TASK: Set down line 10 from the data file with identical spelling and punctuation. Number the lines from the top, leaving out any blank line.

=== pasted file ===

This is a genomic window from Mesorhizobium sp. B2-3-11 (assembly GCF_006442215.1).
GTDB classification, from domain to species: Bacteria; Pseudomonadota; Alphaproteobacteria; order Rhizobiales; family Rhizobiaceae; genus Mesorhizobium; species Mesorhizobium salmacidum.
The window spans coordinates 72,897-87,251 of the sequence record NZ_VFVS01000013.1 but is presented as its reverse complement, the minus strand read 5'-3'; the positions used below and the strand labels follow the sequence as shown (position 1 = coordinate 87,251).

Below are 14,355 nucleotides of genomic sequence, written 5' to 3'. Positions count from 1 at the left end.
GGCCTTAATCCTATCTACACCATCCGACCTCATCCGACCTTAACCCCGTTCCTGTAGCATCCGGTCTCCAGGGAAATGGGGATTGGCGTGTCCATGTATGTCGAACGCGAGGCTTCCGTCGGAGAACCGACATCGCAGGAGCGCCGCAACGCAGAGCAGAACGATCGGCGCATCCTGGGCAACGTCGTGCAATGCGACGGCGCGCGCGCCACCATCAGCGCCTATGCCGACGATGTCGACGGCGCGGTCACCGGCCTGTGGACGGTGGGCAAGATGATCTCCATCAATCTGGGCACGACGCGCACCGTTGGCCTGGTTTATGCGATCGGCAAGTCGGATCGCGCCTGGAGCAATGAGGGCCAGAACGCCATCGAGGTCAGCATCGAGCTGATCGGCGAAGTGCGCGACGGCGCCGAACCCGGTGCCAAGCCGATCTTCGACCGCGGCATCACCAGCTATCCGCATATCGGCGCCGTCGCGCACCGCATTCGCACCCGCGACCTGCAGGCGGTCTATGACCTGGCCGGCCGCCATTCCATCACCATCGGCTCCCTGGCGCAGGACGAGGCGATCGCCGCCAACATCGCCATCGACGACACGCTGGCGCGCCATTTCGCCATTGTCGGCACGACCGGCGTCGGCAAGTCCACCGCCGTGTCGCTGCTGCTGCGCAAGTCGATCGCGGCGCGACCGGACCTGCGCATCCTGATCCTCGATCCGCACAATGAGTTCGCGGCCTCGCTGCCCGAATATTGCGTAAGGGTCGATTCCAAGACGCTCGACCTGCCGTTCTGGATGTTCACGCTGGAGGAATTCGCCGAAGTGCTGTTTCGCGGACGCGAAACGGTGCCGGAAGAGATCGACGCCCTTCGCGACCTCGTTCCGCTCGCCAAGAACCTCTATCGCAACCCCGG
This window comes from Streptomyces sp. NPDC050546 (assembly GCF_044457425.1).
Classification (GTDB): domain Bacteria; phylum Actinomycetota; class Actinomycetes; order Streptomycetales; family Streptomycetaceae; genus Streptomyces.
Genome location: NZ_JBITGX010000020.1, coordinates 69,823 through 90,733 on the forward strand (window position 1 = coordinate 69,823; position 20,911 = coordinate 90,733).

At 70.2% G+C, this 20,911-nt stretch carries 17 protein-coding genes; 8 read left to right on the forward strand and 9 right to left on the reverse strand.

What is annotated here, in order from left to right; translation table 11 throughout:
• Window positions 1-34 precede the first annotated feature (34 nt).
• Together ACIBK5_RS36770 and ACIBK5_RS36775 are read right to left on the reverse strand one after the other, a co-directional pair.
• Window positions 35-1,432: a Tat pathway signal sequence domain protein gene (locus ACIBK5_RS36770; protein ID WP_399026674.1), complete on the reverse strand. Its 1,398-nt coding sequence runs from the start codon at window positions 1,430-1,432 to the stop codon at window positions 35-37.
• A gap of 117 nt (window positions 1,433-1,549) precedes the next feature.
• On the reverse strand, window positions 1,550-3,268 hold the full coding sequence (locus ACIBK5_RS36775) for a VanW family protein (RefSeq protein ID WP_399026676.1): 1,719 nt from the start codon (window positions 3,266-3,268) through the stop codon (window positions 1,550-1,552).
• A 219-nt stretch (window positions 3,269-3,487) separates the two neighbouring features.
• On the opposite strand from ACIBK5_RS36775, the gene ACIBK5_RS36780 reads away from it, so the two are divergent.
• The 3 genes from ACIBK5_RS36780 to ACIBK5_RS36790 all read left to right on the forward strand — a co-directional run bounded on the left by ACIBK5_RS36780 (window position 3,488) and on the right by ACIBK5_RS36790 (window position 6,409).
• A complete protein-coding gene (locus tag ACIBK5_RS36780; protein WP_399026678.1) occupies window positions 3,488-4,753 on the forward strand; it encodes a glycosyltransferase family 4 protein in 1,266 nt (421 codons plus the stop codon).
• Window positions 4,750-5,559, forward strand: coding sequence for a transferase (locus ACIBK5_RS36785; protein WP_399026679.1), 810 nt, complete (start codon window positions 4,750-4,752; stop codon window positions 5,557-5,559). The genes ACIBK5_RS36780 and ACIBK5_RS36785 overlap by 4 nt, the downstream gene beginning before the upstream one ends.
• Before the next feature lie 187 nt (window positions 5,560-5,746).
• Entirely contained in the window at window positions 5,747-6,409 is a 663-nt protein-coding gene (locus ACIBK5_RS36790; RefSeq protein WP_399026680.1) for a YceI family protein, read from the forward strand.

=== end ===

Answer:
What is annotated here, in order from left to right; translation table 11 throughout: